On This Day: Glen Campbell Song ‘Wichita Lineman’ Tops Country Charts in 1968

by Joe Rutland

Glen Campbell is a name synonymous with country music. The song that gave his own career a boost was No. 1 on this day in 1968.

“Wichita Lineman” was the first top 10 hit for Campbell and it’s the title track from his album of the same name.

It was written by songwriter Jimmy Webb, who also wrote a couple of other Glen Campbell hits, “By The Time I Get To Phoenix” and “Galveston.”

But “Wichita Lineman” is a song that was put together under a tight deadline. While Campbell and his producer Al DeLory were waiting in the recording studio, Webb was trying to come up with another verse.

Time was of the essence, so Webb went ahead and sent over what he’d put together for the song. It was about seeing a lonely telephone pole lineman in the middle of Oklahoma, which turned into Kansas for lyrical purposes.

That loneliness tied the song together and sent a deep, heartfelt message to its listeners.

Glen Campbell Producer Saves Day and Third Verse

After Webb sent over what he’d put together, Campbell and DeLory began looking it over. What Webb and Campbell didn’t realize is that DeLory’s uncle had been a lineman in Kern County, Calif.

So, the producer had an inkling about the life of a real-life lineman. They worked up that third verse and recorded the song.

Glen Campbell says that the first time he read the lyrics it made him cry.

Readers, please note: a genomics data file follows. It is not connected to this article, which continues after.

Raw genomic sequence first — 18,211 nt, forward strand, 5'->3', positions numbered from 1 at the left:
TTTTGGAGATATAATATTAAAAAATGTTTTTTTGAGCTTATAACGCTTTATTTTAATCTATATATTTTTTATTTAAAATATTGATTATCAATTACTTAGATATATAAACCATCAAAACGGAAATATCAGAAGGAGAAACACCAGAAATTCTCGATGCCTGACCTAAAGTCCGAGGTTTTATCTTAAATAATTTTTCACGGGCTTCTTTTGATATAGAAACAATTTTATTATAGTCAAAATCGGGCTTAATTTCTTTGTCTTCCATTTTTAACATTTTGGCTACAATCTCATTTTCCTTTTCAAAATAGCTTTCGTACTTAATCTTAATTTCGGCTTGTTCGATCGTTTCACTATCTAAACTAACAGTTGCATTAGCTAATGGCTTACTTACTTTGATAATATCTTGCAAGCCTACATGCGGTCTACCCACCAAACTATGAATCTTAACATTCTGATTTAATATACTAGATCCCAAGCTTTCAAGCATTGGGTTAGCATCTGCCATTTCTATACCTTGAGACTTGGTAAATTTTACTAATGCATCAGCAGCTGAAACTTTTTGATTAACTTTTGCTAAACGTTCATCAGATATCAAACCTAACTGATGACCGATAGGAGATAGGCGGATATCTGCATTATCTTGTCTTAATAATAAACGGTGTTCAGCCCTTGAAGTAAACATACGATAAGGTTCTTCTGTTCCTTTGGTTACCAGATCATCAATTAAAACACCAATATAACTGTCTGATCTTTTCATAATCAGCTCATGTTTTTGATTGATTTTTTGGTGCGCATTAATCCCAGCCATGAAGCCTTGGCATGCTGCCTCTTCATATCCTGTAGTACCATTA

“As soon as I heard that opening line,” DeLory later recalled, “I could visualize my uncle up a pole in the middle of nowhere. I loved the song right away.”

“He wrote it for me in no time,” Campbell agreed. “Jimmy Webb is just that kind of a writer. He’s such a gifted man.”

Webb returned the compliment, telling BBC Four: “He made me sound good. He made me sound like a genius. But really, I just did what I did and he had the wherewithal to follow through – and hit some notes that really, honestly, he shouldn’t have been able to hit.

“A lot of other singers would have said, ‘Hey, listen – take this home and work on this, son. Because I can’t sing on that.'”

Campbell and Jimmy Webb Work Their Musical Magic

It would be pretty hard to find a hotter songwriter in Los Angeles in 1967 than Webb. Late in the year, he’d already racked up two big hits: Campbell’s “By The Time I Get To Phoenix” and The Fifth Dimension’s “Up, Up And Away.”

Even with “By The Time I Get To Phoenix” being on the charts for six months, Campbell and Webb still had not met.

Webb says “Wichita Lineman” was the first time he’d specifically written a song for another singer. He also says he hadn’t thought about any part of the song before writing it.

“I mean I had a lot of ‘prairie gothic’ images in my head,” Webb said. “And I was writing about the common man, the blue-collar hero who gets caught up in the tides of war, as in ‘Galveston,’ or the guy who’s driving back to Oklahoma because he can’t afford a plane ticket (‘Phoenix’).

“So it was a character that I worked with in my head. And I had seen a lot of panoramas of highways and guys up on telephone wires … I didn’t want to write another song about a town, but something that would be in the ballpark for him.”

It was a match made in music between Glen Campbell and Webb.

Here’s Campbell singing “Wichita Lineman” on his CBS variety show, “The Glen Campbell Goodtime Hour.”

H/T: American Songwriter